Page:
The problem is I get defensive of my characters and want to explain why they have the flaws they do. But how much detail is necessary or desirable, and when should it be revealed? In The Radleys, by Matt Haig, the back story is cleverly integrated and is also overlaid with the character’s perception, so you start out with a half truth that colours your view of a character’s actions, and that view evolves and changes towards the climax of the novel. Masterful stuff. I’m pretty certain I’m not skilled enough just yet to pull it off without getting in a muddle.

The other problem is defining the novel’s inciting incident. Really, both bits of backstory are. Or the moment where the lead protagonists meet, which is where the novel currently opens. Baby Blues originally started with when the love interests meet, too, and after the rewrite that scene ended up a third of the way through the book. I like it, because you get to know the characters first, but then it blows wide open what the first turning point should be. We make decisions every day which, with hindsight, turn out to be inciting incidents. The job we take,   or the bus we catch that breaks down or gets blown up.

Incidentally, Jami Gold has a great post on the importance of getting these elements or ‘beats’ right in a novel and how defining them isn’t always straightforward! See Why Story Structure Matters. Unfortunately, even with her helpful Beat Sheets, getting the right elements into a story at the right time is (for me) the hardest part of writing.

So, right now my options are revelation through phone conversations with a friend (tricky), adding a prologue (generally advised against), or vague hints that might be missed or misunderstood. It was much easier with Claire in Two-Hundred Steps Home, as she didn’t really have a back story that mattered!

What are your views? Any great examples of how inciting incidents in childhood or early adulthood have been successfully integrated into a story? How much do you need/like to relive past experiences that have influenced a character? When do you need to know the details? Do you need to already care about a character, or do they help you care? Sometimes it feels like I’ve forgotten how to write a novel!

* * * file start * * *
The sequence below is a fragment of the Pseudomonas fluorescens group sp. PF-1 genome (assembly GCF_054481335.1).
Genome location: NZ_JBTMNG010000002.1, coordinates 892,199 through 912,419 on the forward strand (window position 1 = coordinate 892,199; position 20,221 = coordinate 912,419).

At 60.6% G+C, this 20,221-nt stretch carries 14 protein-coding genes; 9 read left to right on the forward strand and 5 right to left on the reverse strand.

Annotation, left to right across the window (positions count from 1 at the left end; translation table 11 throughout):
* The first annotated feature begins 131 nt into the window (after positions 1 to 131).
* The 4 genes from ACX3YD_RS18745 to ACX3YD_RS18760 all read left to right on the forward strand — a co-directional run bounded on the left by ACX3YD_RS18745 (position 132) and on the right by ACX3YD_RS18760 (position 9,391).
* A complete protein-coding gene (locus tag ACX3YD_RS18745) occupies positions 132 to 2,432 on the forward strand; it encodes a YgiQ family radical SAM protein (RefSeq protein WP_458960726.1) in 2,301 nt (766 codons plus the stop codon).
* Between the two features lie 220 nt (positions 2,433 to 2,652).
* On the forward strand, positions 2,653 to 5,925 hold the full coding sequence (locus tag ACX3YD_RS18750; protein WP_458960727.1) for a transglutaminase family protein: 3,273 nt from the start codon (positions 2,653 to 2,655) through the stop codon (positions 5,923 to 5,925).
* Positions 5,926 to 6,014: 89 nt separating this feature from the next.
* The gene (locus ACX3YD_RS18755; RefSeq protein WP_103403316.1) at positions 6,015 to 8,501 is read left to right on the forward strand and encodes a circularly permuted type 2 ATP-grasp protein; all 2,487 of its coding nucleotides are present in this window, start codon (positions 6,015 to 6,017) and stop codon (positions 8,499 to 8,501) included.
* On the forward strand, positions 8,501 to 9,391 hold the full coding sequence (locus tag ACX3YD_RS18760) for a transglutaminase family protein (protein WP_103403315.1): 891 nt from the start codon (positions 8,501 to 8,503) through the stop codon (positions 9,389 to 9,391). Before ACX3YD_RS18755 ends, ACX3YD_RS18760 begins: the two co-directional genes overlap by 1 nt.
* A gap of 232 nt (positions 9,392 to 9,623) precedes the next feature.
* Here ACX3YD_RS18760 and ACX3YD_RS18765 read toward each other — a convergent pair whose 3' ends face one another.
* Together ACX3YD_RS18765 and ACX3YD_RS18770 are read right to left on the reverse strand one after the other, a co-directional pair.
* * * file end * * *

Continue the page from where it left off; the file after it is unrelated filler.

How Many Heads?

How many viewpoints in a novel?

How many viewpoints in a novel?

When you’re reading a modern third-person limited perspective novel (he said, she said from inside a single character’s head – see this great post for an explanation on narrative modes in literature) how many heads are acceptable?

When I first wrote Baby Blues & Wedding Shoes, which is written from two key protagonists’ perspectives, I switched from head to head without thinking about it, and would quite often jump into the head of minor characters. Strictly speaking that’s nearer third person omniscient, without that irritating ‘know-it-all-ness’ of an Eighteenth Century narrator.

I didn’t give it much thought, until a Beta Reader pointed out that head-hopping within a scene can be confusing and is generally avoided, and that it wasn’t a good idea to see inside the head of minor as well as major characters. It came as a surprise, because I didn’t really think about it as I wrote – the almost-omniscient style seems to be my default.

That probably reflects the literature I read: authors like Georgette Heyer, who write in what I suppose to be omniscient third person. Even though Heyer spends most of the time following one person’s viewpoint, she’s happy to hop into the thoughts of anyone relevant to explain the scene. Even though I’ve studied the theory and know the principles I still struggle when I write (and even when I read) to always know the difference. I read this great article today that helps to explain it.

That’s why Dragon Wraiths was refreshing – in first-person-present you only know what the main character sees, hears and feels. It adds other challenges to do with character development and so on, but you don’t have to worry about head-hopping.

Class Act Cover

Class Act Cover

I’ve just been through my first draft of Class Act and, like Baby Blues, it’s littered with head-hopping. That’s fine, I can fix that. But, also like Baby Blues, some of my favourite writing is inside the heads of secondary characters. I cut it all out in Baby Blues but now I’m wondering if that was entirely necessary. Maybe it’s just my voice, my style. Maybe I tend more towards multi-voice perspective or omniscient than tight third person (sticking to one head). Maybe I should embrace it rather than fix it.

I say this only because I’ve just finished The Radleys by Matt Haig and it reads like a soap opera script, seen from everyone’s perspective. I have to admit it added to my enjoyment of the novel rather than detracting from it. (Possibly because I love omniscient authors like Heyer.)